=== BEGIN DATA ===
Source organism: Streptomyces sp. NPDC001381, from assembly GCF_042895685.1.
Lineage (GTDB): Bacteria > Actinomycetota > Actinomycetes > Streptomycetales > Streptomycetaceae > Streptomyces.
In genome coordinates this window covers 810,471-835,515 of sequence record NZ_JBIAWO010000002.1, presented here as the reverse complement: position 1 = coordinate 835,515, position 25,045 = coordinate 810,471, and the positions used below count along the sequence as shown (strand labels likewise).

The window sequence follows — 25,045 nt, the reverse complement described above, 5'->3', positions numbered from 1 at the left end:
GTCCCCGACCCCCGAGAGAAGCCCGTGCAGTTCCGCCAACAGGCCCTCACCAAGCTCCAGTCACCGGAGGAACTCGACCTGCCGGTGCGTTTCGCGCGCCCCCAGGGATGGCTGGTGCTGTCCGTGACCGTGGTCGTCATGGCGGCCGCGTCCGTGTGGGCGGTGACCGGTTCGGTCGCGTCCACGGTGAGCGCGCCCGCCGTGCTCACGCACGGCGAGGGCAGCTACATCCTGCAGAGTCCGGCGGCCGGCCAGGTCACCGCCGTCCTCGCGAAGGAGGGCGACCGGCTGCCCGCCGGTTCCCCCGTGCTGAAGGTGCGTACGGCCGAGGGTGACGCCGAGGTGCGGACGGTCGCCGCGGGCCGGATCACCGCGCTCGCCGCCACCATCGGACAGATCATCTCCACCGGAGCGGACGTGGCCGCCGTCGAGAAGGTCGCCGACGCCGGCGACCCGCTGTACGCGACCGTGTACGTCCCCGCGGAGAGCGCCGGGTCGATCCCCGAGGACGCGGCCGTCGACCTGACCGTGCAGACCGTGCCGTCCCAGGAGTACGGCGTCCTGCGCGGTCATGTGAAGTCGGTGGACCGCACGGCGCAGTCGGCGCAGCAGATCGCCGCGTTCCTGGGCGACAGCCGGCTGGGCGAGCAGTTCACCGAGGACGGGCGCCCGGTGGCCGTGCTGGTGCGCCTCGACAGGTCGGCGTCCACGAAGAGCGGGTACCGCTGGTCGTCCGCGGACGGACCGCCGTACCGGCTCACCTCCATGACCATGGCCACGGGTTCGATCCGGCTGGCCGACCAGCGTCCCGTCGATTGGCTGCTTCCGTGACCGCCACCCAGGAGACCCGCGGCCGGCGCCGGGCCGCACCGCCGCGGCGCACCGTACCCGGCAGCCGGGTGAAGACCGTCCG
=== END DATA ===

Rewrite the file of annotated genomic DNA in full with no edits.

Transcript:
Source organism: Streptomyces sp. NPDC001381, from assembly GCF_042895685.1.
Lineage (GTDB): Bacteria > Actinomycetota > Actinomycetes > Streptomycetales > Streptomycetaceae > Streptomyces.
In genome coordinates this window covers 810,471-835,515 of sequence record NZ_JBIAWO010000002.1, presented here as the reverse complement: position 1 = coordinate 835,515, position 25,045 = coordinate 810,471, and the positions used below count along the sequence as shown (strand labels likewise).

The window sequence follows — 25,045 nt, the reverse complement described above, 5'->3', positions numbered from 1 at the left end:
GTCCCCGACCCCCGAGAGAAGCCCGTGCAGTTCCGCCAACAGGCCCTCACCAAGCTCCAGTCACCGGAGGAACTCGACCTGCCGGTGCGTTTCGCGCGCCCCCAGGGATGGCTGGTGCTGTCCGTGACCGTGGTCGTCATGGCGGCCGCGTCCGTGTGGGCGGTGACCGGTTCGGTCGCGTCCACGGTGAGCGCGCCCGCCGTGCTCACGCACGGCGAGGGCAGCTACATCCTGCAGAGTCCGGCGGCCGGCCAGGTCACCGCCGTCCTCGCGAAGGAGGGCGACCGGCTGCCCGCCGGTTCCCCCGTGCTGAAGGTGCGTACGGCCGAGGGTGACGCCGAGGTGCGGACGGTCGCCGCGGGCCGGATCACCGCGCTCGCCGCCACCATCGGACAGATCATCTCCACCGGAGCGGACGTGGCCGCCGTCGAGAAGGTCGCCGACGCCGGCGACCCGCTGTACGCGACCGTGTACGTCCCCGCGGAGAGCGCCGGGTCGATCCCCGAGGACGCGGCCGTCGACCTGACCGTGCAGACCGTGCCGTCCCAGGAGTACGGCGTCCTGCGCGGTCATGTGAAGTCGGTGGACCGCACGGCGCAGTCGGCGCAGCAGATCGCCGCGTTCCTGGGCGACAGCCGGCTGGGCGAGCAGTTCACCGAGGACGGGCGCCCGGTGGCCGTGCTGGTGCGCCTCGACAGGTCGGCGTCCACGAAGAGCGGGTACCGCTGGTCGTCCGCGGACGGACCGCCGTACCGGCTCACCTCCATGACCATGGCCACGGGTTCGATCCGGCTGGCCGACCAGCGTCCCGTCGATTGGCTGCTTCCGTGACCGCCACCCAGGAGACCCGCGGCCGGCGCCGGGCCGCACCGCCGCGGCGCACCGTACCCGGCAGCCGGGTGAAGACCGTCCG